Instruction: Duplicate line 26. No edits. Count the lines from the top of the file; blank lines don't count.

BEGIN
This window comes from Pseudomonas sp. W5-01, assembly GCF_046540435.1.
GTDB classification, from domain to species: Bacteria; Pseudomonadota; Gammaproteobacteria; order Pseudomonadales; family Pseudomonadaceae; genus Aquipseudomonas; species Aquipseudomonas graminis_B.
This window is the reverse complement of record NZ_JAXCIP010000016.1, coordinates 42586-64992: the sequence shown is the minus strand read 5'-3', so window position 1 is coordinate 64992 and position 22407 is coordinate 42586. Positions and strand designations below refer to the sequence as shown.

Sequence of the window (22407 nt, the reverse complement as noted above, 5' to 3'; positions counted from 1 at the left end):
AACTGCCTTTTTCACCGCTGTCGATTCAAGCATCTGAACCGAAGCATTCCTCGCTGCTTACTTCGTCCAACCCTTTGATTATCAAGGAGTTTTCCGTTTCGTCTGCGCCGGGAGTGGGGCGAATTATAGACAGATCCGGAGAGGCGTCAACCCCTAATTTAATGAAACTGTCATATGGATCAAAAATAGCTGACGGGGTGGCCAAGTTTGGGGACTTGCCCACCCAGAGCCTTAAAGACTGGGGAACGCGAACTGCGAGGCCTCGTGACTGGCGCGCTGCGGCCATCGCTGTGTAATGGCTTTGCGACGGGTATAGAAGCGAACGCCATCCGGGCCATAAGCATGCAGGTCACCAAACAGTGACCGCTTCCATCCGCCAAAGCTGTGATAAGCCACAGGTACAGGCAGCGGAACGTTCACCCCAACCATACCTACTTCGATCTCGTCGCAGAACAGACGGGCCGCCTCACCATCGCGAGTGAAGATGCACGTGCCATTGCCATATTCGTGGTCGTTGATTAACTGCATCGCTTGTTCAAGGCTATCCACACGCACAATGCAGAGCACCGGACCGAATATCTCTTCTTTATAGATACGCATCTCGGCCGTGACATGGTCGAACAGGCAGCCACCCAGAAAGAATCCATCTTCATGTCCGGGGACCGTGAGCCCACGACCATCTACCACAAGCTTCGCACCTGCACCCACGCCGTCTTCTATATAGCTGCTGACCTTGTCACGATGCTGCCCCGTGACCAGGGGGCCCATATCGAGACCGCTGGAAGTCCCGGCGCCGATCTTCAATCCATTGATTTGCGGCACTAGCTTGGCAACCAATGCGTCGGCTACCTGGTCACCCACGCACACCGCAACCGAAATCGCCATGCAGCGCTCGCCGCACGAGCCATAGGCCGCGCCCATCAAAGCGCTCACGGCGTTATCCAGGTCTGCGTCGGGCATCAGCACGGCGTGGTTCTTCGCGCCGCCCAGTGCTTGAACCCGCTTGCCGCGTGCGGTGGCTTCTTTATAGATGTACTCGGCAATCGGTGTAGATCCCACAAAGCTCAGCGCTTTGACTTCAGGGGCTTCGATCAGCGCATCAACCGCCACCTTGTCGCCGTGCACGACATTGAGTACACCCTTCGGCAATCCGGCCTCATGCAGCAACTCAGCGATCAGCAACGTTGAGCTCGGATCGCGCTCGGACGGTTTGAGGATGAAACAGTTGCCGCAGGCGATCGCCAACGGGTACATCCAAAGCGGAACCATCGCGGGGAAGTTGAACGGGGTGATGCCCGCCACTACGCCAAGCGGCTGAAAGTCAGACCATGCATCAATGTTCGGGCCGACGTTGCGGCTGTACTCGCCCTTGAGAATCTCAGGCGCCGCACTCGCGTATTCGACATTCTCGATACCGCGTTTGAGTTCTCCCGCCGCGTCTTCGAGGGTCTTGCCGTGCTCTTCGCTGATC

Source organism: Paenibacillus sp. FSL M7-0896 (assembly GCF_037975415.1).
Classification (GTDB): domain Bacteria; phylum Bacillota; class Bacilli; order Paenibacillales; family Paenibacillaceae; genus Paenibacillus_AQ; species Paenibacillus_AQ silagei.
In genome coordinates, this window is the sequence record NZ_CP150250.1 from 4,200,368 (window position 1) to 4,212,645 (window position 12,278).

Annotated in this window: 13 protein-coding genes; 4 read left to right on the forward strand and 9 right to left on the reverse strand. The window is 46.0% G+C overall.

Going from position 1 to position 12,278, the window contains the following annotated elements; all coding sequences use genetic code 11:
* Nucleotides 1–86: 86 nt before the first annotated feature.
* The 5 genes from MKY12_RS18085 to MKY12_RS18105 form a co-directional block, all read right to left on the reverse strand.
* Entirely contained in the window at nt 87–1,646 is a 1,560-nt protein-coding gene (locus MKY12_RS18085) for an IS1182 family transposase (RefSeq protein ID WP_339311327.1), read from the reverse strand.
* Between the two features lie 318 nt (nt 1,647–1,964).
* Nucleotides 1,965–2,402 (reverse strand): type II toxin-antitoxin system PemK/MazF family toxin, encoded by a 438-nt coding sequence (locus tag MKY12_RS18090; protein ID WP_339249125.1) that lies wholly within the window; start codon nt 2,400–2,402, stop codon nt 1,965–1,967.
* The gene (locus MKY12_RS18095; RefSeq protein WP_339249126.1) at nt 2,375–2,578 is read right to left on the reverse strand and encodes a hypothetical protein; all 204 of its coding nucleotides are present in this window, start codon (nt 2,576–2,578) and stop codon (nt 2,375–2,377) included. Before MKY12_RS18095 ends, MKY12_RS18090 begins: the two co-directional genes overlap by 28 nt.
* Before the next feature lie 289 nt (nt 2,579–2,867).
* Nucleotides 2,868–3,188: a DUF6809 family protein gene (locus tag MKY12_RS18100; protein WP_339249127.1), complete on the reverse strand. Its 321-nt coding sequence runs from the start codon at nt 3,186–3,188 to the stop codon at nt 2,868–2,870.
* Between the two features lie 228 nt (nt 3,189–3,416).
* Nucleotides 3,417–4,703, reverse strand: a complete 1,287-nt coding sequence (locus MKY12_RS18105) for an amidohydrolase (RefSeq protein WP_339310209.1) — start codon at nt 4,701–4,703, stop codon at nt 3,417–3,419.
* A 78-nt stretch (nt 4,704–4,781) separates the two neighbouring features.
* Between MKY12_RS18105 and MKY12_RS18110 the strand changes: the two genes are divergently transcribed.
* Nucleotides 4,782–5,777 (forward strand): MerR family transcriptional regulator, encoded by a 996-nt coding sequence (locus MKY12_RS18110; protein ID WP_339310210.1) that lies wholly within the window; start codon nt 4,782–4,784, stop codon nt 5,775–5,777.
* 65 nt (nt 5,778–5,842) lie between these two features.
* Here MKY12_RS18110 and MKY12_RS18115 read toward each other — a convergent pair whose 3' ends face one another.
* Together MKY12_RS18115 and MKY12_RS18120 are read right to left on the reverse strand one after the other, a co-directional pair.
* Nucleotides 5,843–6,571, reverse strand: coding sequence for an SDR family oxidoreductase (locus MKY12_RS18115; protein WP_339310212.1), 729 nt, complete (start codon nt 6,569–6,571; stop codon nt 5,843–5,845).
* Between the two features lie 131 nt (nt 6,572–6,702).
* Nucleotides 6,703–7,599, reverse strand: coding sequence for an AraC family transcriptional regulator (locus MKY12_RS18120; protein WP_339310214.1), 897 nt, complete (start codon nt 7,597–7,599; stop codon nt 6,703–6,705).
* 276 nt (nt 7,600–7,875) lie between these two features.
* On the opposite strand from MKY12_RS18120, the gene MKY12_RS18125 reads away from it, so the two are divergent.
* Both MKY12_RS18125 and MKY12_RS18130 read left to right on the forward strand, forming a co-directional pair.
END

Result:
* Together MKY12_RS18115 and MKY12_RS18120 are read right to left on the reverse strand one after the other, a co-directional pair.